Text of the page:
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The building of the sea extension at Portier is an exciting development for Monaco but also excellent news for Marseille, where work on the pontoons is about to start.
Bouygues Immobilier will build 18 reinforced concrete caissons, each 27 metres high and weighing 10,000 tons. A total of 700 jobs are being created calling on expertise in a number of roles. The company is actively searching for crane operators, metal-workers, and machine operators, and form-builders among a range of specialised skills. The total includes work for sub-contractors (see www.groupeactual.eu).
There will be considerable economic spin-off from the project, which will involve two years of construction in Marseille.
After being floated in a designated dock at the port, the caissons will be towed to Monaco in time for the start of the major construction work at Portier in 2020.
The Prince Albert II of Monaco Foundation has signed the Arctic Commitment and pledged its support for a ban on the use and carriage of heavy fuel oil in Arctic shipping.
All travellers entering France from Europe by air or sea will have to present a negative PCR test from Sunday 24th January.
A new website, Monaco Santé, has been created in the Principality, providing information and services for residents and visitors including online bookings and consultations.
Monaco has just completed its seventh year of Winter School in conjunction with the Sciences Po Menton campus, only this year, all classes were held virtually for the first time ever.
Speeding drivers are about to face a major onslaught as France starts to install 400 "smart" cameras on its motorway network. Each of these devices will be able to identify up to a dozen vehicles at a time over four lanes, and will be able to tell if drivers are not only speeding, but on the phone or not wearing seat belts.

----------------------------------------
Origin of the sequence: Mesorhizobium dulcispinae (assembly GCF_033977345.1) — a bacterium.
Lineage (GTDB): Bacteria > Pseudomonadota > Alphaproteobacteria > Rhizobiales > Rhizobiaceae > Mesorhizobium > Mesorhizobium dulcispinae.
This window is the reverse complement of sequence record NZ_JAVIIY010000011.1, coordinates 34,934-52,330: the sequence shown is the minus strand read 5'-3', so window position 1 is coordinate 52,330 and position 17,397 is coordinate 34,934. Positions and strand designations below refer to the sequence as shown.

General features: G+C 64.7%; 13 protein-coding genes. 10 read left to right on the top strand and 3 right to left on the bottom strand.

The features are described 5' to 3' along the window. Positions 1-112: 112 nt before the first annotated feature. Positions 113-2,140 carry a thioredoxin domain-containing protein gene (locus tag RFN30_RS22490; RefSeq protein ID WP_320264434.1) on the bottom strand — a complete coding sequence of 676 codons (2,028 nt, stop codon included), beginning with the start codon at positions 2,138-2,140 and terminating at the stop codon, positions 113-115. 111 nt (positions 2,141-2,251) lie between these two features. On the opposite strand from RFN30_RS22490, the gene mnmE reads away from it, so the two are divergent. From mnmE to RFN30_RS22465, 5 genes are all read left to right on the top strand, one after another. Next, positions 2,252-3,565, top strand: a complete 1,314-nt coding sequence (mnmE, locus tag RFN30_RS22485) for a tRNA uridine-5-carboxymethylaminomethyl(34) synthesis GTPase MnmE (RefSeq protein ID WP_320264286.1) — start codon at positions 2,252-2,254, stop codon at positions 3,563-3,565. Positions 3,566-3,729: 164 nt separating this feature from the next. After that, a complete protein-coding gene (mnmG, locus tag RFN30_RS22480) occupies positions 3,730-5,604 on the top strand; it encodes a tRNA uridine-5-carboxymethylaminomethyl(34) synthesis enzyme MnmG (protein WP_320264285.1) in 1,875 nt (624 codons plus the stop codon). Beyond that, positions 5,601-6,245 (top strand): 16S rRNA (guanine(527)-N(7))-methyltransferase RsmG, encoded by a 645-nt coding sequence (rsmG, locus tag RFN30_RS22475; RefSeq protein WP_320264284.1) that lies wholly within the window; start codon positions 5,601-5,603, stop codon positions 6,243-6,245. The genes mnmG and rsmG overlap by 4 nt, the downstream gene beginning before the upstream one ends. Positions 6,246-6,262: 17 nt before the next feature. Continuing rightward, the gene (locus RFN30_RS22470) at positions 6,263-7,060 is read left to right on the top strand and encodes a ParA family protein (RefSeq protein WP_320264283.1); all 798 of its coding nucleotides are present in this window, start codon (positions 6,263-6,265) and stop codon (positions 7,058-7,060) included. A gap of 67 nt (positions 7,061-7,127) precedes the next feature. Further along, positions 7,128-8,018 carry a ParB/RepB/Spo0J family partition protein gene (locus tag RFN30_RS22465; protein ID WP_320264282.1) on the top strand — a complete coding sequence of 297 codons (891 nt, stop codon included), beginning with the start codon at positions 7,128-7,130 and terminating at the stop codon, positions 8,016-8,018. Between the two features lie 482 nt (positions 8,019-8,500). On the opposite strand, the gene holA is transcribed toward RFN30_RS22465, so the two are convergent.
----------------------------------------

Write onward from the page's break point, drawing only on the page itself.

Making matters worse – or better – is the fact that the operation of the cameras and the enforcement of penalties is about to be outsourced to authorised service providers. While gendarmes have not been slow to issue tickets in the past, the profit incentive for private companies is likely to see a major increase in the number of enforcement notices issued, according to motoring organisations on both sides of the Channel.
From May 6, there will be no escape for UK drivers. The DVLA is cooperating with the French authorities in providing the names and addresses of culpable drivers – or at least the official keepers of vehicles caught by the speed traps. Asked if British drivers could just ignore these notices, the RAC has said it is "waiting to see".